Frustrations, Factions and Federal Fallacies

As the “ole preacher” who is credited with writing most of the Old Testament book of Ecclesiastes said:
To everything there is a season, A time for every purpose under the sun. A time to be born and a time to die; A time to plant and a time to pluck up that which is planted …
Yes —  it is time! It’s time for an informed and factual discussion about future government dairy policies. Current policies are often politically driven, bestow great financial rewards upon some and impose financial harm unto others. Why should the federal government be the arbitrator and decide who wins and who loses?
Perhaps a more pertinent question might be, why should the federal milk order program be operated in a manner that giveth to some and taketh away from others?
During the first 60 years of the federal milk pricing program, the basis for making decisions was consistently applied and more economically and factually based. Recent order decisions seem more whimsical — using a “which way is the wind blowing” criteria. Where is home base?
Recent USDA actions make the point vividly clear. USDA convened an emergency hearing in January 2006 to consider increasing the make allowance for Class III (cheese) and Class IV (butter and dried products). Although the criteria for setting the make allowance should have been the cost of converting raw milk into various manufactured products, USDA arbitrarily adopted a make allowance significantly lower than the hearing record justified.
Company after company, cooperative after cooperative is producing red ink. The losses may well drive some to bankruptcy. The burden of this result falls squarely on USDA’s shoulders for not basing its decision on the record facts and for not applying its normal criteria. It was far too little (less than half of what it should have been) and much too late (over a year after calling an emergency hearing).
A second example involves USDA’s quick response to call another emergency hearing, this time to consider increasing the Class I and II prices ostensibly to offset the lower Class III and IV prices previously described. USDA received a petition to hold such a hearing in October 2006, published the hearing notice in November and held the hearing in December. The statutory and long-time administrative criteria for setting Class I prices is to provide a farm price that will provide an adequate supply of milk for fluid milk consumption.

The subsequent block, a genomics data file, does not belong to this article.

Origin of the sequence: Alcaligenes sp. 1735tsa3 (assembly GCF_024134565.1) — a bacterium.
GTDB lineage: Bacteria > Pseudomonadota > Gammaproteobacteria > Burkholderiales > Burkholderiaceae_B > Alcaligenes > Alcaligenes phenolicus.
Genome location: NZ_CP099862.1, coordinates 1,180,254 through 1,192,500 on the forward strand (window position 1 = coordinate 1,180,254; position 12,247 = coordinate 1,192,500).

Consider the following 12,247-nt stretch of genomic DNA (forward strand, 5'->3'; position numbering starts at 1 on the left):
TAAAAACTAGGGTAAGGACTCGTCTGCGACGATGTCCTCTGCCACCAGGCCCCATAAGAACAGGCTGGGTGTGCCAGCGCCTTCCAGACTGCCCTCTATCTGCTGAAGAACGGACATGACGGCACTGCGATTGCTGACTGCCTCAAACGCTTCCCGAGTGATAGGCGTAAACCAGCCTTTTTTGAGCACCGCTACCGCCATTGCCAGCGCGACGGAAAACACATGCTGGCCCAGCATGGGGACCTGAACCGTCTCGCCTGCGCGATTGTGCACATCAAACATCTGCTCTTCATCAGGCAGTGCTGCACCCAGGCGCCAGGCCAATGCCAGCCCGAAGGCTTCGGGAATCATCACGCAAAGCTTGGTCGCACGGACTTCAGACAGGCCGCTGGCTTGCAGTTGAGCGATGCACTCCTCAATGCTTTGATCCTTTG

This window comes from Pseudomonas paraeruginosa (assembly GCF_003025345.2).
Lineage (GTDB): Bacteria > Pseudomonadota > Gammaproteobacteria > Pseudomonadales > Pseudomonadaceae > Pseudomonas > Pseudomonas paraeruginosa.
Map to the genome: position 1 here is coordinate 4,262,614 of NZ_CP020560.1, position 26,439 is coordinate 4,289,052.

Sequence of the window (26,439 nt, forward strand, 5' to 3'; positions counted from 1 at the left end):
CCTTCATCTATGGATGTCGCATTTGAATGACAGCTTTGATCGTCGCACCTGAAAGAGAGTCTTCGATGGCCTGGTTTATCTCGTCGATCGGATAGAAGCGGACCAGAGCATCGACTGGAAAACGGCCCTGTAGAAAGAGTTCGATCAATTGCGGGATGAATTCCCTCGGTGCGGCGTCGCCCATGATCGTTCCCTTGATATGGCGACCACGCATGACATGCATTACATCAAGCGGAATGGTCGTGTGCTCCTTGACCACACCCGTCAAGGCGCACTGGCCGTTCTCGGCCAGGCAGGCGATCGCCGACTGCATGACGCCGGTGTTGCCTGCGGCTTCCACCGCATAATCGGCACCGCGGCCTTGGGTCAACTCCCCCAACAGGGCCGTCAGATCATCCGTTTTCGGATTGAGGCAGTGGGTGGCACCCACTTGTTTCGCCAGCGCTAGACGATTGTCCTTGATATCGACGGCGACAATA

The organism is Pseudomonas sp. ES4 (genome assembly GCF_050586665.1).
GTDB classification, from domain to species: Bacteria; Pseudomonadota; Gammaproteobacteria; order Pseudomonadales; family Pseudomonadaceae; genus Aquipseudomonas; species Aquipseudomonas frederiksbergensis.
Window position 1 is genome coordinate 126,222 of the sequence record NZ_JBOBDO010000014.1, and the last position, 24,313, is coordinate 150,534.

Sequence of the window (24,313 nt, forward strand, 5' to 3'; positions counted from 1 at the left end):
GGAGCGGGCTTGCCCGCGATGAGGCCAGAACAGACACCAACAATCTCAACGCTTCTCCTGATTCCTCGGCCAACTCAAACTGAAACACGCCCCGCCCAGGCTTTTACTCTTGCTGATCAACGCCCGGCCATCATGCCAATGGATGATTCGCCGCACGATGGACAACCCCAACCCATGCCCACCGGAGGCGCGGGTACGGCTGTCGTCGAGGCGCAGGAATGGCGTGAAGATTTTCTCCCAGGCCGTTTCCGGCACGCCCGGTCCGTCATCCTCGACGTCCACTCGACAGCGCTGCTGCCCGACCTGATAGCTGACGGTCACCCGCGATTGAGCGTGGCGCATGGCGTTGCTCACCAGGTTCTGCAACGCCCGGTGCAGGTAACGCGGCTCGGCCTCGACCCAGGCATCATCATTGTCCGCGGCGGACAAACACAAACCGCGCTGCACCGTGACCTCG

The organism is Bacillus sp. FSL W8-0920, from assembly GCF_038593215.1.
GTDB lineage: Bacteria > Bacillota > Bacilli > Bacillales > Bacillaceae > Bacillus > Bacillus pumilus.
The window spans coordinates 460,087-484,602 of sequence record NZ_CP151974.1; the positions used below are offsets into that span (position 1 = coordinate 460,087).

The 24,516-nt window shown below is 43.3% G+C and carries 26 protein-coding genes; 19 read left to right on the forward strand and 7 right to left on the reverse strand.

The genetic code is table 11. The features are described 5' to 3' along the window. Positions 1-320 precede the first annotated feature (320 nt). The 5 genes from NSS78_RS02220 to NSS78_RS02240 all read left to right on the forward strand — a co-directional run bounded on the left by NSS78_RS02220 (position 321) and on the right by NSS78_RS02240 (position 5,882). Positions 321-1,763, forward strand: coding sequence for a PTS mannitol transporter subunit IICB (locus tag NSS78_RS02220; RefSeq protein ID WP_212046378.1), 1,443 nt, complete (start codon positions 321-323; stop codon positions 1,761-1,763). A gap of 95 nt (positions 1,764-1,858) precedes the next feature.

Normally, USDA would have denied a request for a hearing based on the large and more than adequate supplies of milk. But this time they not only held the hearing but called it an emergency. Where is home base? What are the criteria?
The third example was another emergency hearing USDA convened 1? years ago to consider what products should be in Class I and II. The primary driver for this hearing appears to have been federal milk order market administrators and USDA’s Washington staff. Many new beverages containing some dairy-derived ingredients, but less than the minimum required to be Class I, were being introduced at the time. USDA issued a recommended decision in May 2006 and proposed several new criteria for determining a product’s classification, but hasn’t taken any further action.
Each of these pending actions and the “hurry up and wait” process at USDA has created much frustration and friction within the industry, and great uncertainty about what action USDA might take on any given issue. Where is USDA’s compass?  
Tip Tipton, chairman and chief executive officer of the Washington, D.C.-based Tipton Group, is the former CEO of the International Dairy Foods Association.
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